I'm currently working on a project which is using EF Code First with POCOs. I have 5 POCOs that so far depends on the POCO "User".

The POCO "User" should refer to my already existing MemberShip table "aspnet_Users" (which I map it to in the OnModelCreating method of the DbContext).

The problem is that I want to take advantage of the "Recreate Database If Model changes" feature as Scott Gu shows at: http://weblogs.asp.net/scottgu/archive/2010/07/16/code-first-development-with-entity-framework-4.aspx - What the feature basically does is to recreate the database as soon as it sees any changes in my POCOs. What I want it to do is to Recreate the database but to somehow NOT delete the whole Database so that aspnet_Users is still alive. However it seems impossible as it either makes a whole new Database or replaces the current one with..

So my question is: Am I doomed to define my database tables by hand, or can I somehow merge my POCOs into my current database and still take use of the feature without wipeing it all?

3 Answers 3


As of EF Code First in CTP5, this is not possible. Code First will drop and create your database or it does not touch it at all. I think in your case, you should manually create your full database and then try to come up with an object model that matches the DB.

That said, EF team is actively working on the feature that you are looking for: altering the database instead of recreating it:

Code First Database Evolution (aka Migrations)


I was just able to do this in EF 4.1 with the following considerations:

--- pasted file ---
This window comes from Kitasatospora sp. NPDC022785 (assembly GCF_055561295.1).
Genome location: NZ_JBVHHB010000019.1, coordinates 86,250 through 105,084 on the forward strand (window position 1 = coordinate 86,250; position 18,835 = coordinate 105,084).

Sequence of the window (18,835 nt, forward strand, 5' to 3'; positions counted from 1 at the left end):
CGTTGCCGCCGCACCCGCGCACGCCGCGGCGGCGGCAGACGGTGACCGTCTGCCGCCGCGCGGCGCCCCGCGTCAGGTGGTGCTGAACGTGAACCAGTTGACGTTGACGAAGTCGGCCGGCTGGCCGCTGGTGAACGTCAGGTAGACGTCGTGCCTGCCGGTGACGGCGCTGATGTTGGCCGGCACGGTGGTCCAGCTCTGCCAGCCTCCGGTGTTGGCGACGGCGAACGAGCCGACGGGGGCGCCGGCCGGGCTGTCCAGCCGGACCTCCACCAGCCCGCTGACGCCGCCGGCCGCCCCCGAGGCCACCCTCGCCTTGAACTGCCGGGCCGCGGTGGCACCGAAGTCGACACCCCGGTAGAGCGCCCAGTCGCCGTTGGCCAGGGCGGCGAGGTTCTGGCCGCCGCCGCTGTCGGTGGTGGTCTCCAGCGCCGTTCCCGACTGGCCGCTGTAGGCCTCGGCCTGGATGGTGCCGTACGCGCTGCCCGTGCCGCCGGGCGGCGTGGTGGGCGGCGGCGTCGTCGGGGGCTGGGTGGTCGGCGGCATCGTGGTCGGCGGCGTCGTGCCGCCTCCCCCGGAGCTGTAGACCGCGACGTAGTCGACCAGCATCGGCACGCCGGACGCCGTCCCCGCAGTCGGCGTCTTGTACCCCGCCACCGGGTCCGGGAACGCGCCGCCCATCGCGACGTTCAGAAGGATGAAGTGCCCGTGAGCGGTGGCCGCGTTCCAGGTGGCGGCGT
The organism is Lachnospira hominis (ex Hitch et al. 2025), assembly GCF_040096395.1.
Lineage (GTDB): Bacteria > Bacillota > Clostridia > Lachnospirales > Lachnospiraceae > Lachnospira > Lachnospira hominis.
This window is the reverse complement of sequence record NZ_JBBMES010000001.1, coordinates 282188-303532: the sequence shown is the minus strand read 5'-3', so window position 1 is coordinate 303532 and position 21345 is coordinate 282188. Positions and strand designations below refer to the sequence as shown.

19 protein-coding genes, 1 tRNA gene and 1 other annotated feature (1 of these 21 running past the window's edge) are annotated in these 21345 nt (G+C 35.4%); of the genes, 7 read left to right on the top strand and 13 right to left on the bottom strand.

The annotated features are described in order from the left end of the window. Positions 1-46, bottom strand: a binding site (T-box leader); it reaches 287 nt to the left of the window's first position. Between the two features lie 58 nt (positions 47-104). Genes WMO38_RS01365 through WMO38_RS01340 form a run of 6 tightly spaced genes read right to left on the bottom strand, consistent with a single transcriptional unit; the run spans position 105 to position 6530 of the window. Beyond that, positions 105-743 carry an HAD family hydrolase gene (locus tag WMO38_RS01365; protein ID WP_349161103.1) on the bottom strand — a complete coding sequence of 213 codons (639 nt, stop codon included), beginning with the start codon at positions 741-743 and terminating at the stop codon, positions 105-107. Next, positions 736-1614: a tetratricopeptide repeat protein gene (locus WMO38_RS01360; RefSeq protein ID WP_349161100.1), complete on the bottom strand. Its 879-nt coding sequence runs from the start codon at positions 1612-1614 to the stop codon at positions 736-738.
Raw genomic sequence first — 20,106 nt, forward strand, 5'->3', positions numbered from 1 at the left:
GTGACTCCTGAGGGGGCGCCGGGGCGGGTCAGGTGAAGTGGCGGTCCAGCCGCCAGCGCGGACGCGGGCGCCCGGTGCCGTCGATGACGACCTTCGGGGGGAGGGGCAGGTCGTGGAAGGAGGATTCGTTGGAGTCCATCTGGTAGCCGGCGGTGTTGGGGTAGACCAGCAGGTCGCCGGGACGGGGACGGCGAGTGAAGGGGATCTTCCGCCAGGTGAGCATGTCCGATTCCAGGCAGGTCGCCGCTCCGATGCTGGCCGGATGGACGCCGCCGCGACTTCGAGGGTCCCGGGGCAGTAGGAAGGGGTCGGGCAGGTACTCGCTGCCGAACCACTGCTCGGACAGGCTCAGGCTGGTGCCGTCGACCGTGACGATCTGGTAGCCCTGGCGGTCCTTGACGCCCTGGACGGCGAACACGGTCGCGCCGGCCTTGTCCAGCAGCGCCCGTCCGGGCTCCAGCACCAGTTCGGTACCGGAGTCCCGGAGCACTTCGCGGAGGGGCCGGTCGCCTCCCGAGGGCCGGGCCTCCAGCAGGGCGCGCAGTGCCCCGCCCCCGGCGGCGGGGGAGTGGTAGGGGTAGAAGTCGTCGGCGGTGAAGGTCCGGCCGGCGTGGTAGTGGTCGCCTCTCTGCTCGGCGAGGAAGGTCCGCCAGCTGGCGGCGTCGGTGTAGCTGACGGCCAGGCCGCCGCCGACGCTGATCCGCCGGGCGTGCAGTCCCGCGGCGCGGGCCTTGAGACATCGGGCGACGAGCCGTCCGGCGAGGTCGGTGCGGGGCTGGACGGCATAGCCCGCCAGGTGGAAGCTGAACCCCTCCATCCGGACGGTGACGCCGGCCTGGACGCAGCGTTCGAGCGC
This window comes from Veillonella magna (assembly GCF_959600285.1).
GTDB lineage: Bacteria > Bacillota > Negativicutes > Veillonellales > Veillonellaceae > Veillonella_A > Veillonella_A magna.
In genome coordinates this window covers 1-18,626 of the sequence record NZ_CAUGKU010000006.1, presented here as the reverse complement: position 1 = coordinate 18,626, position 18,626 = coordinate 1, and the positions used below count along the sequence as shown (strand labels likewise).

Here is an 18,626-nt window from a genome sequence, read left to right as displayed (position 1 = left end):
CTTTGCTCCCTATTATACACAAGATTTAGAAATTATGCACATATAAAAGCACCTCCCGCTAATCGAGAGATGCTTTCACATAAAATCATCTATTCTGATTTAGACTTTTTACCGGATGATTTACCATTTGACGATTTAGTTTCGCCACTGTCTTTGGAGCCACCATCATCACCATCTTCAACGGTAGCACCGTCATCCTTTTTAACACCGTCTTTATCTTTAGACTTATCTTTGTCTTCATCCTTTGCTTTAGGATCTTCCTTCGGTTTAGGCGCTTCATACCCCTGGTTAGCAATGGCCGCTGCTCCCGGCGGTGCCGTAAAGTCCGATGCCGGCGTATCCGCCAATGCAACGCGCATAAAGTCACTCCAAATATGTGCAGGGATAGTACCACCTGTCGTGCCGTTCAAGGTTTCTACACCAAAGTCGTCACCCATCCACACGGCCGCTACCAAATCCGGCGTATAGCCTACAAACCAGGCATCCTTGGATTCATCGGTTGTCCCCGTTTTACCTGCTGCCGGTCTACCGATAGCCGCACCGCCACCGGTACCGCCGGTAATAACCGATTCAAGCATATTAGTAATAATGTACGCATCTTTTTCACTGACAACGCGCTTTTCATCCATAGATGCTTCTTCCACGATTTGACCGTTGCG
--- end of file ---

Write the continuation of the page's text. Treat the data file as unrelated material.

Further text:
The database is still deleted and recreated - it has to be to for the schema to reflect your model changes -- but your data remains intact.

Here's how: you read your database into your in-memory POCO objects, and then after the POCO objects have successfully made it into memory, you then let EF drop and recreate the database. Here is an example

public class NorthwindDbContextInitializer : DropCreateDatabaseAlways<NorthindDbContext> {

    /// <summary>
    /// Connection from which to ead the data from, to insert into the new database.
    /// Not the same connection instance as the DbContext, but may have the same connection string.
    /// </summary>
    DbConnection connection;
    Dictionary<Tuple<PropertyInfo,Type>, System.Collections.IEnumerable> map;
    public NorthwindDbContextInitializer(DbConnection connection, Dictionary<Tuple<PropertyInfo, Type>, System.Collections.IEnumerable> map = null) {
        this.connection = connection;           
        this.map = map ?? ReadDataIntoMemory();         

    //read data into memory BEFORE database is dropped
    Dictionary<Tuple<PropertyInfo, Type>, System.Collections.IEnumerable> ReadDataIntoMemory() {
        Dictionary<Tuple<PropertyInfo,Type>, System.Collections.IEnumerable> map = new Dictionary<Tuple<PropertyInfo,Type>,System.Collections.IEnumerable>();
        switch (connection.State) {
            case System.Data.ConnectionState.Closed:
        using (this.connection) {
            var metaquery = from p in typeof(NorthindDbContext).GetProperties().Where(p => p.PropertyType.IsGenericType)
                            let elementType = p.PropertyType.GetGenericArguments()[0]